Originally, this portrait was created for the KRM We Create events in celebration of World Refugee Week in Louisville, KY. KRM provided the We Create artists with videos of interviews with refugees that had come to Louisville to find a home here with us. The young lady in the portrait above had been through so much suffering. She grew up fleeing from violence and living in refugee camps until God made a way for her to escape the constant fear and danger, and come to the US, and finally to Louisville. Her name means “blessing,” and when she settled here in town, she said, “For the first time in my life, I have a place to call home.” This lovely young woman has a heart to serve and help those in need, to be a “blessing” to others. This oil pastel portrait is currently on display at the 1619 Flux gallery as a part of the Provocative Perspectives Exhibition that runs until January of 2019. For gallery hours and events, go to https://www.1619flux.org/calendar.
A Celebration of Color: Oil Pastel Portraits by Susan E. Brooks will be on display at the Open Community Arts Center from July 2 – July 27, with the closing reception on July 27 from 6-9pm. The show is comprised of 16 oil pastel portraits completed within the past two years, including the very recent works created for the “KRM We Create” events for the World Refugee week Festival in June. Ten of the 16 artworks are available for purchase. Come out and see the work, and if you would like to meet me there, let me know!
I am excited to be a part of the World Refugee Festival in Louisville beginning June 16 – 24! Kentucky Refugee ministries has organized a series of art events in celebration of World Refugee Week. The purpose of the events is to celebrate the refugees that have come to Louisville and the blessings they bring to us as a community. The piece pictured above is fairly large, and it is one thing to view art online, but quite another to stand in front of an original work of art. Online you cannot experience the intensity of colors or the interplay of the various textures and strokes in a drawing or painting as you can seeing it “face to face.” So I hope you come out tomorrow to the Better Block Festival and to the Brown Theatre next Saturday, June 23. See you there!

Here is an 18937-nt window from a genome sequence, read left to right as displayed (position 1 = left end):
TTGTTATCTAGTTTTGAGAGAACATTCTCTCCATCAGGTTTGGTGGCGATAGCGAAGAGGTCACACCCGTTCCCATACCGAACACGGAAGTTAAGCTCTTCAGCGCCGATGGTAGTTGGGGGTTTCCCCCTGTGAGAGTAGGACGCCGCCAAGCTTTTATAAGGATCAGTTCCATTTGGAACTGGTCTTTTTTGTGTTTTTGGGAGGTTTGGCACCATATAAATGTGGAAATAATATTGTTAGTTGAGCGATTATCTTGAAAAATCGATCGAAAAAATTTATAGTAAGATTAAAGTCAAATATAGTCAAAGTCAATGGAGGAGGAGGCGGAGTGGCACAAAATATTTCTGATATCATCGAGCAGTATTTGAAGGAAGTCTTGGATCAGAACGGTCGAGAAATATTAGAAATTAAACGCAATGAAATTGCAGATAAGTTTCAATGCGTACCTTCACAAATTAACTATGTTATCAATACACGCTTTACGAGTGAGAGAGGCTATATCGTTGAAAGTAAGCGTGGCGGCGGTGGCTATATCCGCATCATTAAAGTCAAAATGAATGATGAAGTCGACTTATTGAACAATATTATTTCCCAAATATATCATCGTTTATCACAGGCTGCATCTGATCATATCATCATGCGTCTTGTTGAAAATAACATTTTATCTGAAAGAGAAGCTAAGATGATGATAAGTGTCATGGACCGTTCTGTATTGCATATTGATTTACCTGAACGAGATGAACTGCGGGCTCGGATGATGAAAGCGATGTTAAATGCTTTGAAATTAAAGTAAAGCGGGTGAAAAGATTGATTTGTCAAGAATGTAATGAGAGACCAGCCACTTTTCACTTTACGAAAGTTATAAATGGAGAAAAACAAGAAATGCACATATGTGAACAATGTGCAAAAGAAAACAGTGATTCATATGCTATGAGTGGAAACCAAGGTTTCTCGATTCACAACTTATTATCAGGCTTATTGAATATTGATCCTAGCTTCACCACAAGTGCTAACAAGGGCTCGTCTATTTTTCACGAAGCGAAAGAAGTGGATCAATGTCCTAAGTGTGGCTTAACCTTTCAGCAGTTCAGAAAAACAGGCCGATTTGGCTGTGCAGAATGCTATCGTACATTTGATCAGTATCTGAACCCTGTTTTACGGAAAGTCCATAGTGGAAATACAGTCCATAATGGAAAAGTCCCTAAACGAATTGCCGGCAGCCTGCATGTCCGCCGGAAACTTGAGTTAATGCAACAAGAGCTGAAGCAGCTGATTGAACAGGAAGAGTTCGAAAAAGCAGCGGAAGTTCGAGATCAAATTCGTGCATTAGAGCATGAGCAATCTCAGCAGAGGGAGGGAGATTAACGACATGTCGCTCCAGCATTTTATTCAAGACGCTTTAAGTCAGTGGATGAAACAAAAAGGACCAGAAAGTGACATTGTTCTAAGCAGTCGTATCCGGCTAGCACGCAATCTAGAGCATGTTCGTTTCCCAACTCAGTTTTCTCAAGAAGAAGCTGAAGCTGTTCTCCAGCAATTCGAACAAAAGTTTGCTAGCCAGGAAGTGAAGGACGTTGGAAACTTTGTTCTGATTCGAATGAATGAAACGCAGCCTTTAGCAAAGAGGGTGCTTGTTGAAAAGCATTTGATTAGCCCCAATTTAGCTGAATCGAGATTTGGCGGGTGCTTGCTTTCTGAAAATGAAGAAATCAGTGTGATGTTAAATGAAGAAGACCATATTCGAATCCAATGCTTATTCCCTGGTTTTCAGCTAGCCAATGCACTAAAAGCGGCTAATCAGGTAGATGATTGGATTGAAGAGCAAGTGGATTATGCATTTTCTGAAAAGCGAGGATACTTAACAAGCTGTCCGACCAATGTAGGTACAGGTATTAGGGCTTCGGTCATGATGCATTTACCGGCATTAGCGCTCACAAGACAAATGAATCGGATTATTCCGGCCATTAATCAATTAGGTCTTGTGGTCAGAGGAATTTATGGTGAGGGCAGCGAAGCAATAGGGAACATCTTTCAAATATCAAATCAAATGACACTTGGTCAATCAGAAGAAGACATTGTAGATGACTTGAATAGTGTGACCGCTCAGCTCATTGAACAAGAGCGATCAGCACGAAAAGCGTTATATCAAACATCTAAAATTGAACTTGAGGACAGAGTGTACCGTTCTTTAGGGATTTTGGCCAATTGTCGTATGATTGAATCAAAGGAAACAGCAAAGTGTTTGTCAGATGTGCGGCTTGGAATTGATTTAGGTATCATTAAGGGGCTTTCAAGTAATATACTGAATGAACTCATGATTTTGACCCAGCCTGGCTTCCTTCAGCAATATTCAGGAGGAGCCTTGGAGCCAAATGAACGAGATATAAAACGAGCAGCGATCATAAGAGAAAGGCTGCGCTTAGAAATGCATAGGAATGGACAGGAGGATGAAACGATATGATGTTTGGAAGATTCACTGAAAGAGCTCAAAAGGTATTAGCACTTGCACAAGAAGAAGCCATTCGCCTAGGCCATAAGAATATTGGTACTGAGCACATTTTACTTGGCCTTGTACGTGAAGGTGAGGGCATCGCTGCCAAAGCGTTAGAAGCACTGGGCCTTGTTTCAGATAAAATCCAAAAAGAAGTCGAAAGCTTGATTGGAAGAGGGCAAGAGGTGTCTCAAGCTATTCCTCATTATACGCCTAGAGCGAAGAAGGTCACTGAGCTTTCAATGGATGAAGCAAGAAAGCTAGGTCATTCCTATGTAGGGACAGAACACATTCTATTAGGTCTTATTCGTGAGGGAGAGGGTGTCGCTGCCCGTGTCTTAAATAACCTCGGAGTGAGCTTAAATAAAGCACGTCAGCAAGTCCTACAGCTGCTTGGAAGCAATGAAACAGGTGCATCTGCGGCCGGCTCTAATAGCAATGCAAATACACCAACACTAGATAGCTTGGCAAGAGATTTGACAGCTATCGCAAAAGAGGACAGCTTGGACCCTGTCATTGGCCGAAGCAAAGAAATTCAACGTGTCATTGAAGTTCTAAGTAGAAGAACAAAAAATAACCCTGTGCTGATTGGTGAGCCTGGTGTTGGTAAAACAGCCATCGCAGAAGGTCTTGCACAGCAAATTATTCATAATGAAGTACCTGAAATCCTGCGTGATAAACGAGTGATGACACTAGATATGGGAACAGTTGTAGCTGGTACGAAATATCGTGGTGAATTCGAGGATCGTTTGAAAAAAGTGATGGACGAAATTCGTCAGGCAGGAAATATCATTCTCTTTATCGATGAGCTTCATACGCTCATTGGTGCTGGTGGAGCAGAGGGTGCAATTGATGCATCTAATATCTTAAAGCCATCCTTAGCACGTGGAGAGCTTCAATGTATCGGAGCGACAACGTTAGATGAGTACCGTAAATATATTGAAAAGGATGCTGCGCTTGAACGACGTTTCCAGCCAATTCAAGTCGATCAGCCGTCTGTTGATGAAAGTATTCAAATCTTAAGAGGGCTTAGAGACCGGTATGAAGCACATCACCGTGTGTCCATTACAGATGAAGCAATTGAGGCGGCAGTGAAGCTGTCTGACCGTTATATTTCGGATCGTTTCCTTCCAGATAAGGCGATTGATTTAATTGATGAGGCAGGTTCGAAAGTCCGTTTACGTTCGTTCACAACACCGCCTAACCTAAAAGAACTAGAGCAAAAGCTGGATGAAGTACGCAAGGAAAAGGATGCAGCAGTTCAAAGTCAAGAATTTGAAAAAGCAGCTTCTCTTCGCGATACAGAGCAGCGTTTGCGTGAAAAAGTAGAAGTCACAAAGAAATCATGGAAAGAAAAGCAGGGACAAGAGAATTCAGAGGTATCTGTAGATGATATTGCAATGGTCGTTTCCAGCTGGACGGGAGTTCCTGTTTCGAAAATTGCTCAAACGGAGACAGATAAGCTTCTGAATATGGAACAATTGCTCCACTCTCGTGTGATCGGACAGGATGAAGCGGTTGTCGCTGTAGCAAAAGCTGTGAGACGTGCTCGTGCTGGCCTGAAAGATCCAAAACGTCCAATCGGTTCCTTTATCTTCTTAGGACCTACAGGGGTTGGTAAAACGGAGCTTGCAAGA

It was one of the most difficult trips I’ve ever taken. We were traveling through Burkina Faso during our missionary days, and the poverty was overwhelming. I found myself, once again, the spoiled, picky, American girl who had trouble eating what the locals would have been thrilled to have. One time at a restaurant, flies were swarming so thickly upon our plates of chicken and french fries that the only way we could eat was to cover our plates completely with napkins, pulling a fry or a piece of chicken out from under it the best we could. I’ve never seen anything like it before or since.
Speaking of flies, the donkey that I painted above had flies crawling all over his eyes that were swollen shut. They looked like two slits– they must have been infected. I had to use my artistic skills to open his eyes and make him look healthy and happy. The boy also was not as healthy and glowing as I painted him to be. The truth is that I had to change the sad realities of this boy’s life in order to create a beautiful painting that people would want to see. I’m not sure what to do with that, and I am ashamed to complain about flies on my fries when so many in that country had so little to eat.
How do we respond to the stark contrasts and overwhelming misery that exist in our world? How can we help? Guilt and shame are not the answer. The answer is probably different for each one of us. If only painting away the infections and the hunger would make them disappear. I don’t know how to fix our broken world, but I do see people helping, one person at a time. Thank you, all of you who are loving, serving, and helping, one person at a time. God sees you.
I discovered oil pastels while studying art in college. I don’t know why I picked them up in the first place, and I remember being frustrated with them in the beginning. One of my early attempts was a ballerina whose face looked like that of an ape, sending my professors into spasms of laughter. It’s a painful memory I’ve probably never shared publicly until now.
In spite of that failure, I kept at it, and I found that if I used a textured board and kept my work large, strikingly colorful portraits began to emerge from the background. The pastels were so intense that I had to mix the colors on the surface of the painting. I’ve found that not having the exact skin colors of pastels forced me to used a mixture of colors that became magic for me, and I developed my own style of portraits using oil pastels. I thought you might enjoy seeing an earlier stage of the work, along with the finished piece.
When God invented grandchildren, He outdid himself — forgive me, but all of you grandparents know what I mean. I couldn’t be more crazy about mine! They have changed my life forever, as a matter of fact, because I wanted to write books for them. After writing books for them, I was able to get a paid writing job for a local children’s book publisher. One good thing led to another, and I have my amazing grandchildren to thank.